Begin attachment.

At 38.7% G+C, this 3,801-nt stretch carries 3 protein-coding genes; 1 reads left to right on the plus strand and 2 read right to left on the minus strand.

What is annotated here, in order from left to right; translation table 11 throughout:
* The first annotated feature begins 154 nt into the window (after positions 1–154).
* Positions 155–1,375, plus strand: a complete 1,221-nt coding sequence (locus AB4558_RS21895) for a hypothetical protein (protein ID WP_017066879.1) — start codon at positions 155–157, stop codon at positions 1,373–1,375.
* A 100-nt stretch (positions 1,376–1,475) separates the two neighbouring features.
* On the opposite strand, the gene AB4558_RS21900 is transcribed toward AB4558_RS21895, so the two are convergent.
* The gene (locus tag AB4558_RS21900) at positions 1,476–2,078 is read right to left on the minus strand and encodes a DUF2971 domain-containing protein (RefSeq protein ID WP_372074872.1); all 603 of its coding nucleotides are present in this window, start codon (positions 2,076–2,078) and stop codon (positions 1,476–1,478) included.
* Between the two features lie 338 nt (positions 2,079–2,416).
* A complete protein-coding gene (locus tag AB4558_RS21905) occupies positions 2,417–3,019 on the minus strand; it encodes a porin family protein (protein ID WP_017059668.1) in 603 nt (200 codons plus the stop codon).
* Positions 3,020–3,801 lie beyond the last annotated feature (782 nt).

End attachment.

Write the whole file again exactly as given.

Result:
At 38.7% G+C, this 3,801-nt stretch carries 3 protein-coding genes; 1 reads left to right on the plus strand and 2 read right to left on the minus strand.

What is annotated here, in order from left to right; translation table 11 throughout:
* The first annotated feature begins 154 nt into the window (after positions 1–154).
* Positions 155–1,375, plus strand: a complete 1,221-nt coding sequence (locus AB4558_RS21895) for a hypothetical protein (protein ID WP_017066879.1) — start codon at positions 155–157, stop codon at positions 1,373–1,375.
* A 100-nt stretch (positions 1,376–1,475) separates the two neighbouring features.
* On the opposite strand, the gene AB4558_RS21900 is transcribed toward AB4558_RS21895, so the two are convergent.
* The gene (locus tag AB4558_RS21900) at positions 1,476–2,078 is read right to left on the minus strand and encodes a DUF2971 domain-containing protein (RefSeq protein ID WP_372074872.1); all 603 of its coding nucleotides are present in this window, start codon (positions 2,076–2,078) and stop codon (positions 1,476–1,478) included.
* Between the two features lie 338 nt (positions 2,079–2,416).
* A complete protein-coding gene (locus tag AB4558_RS21905) occupies positions 2,417–3,019 on the minus strand; it encodes a porin family protein (protein ID WP_017059668.1) in 603 nt (200 codons plus the stop codon).
* Positions 3,020–3,801 lie beyond the last annotated feature (782 nt).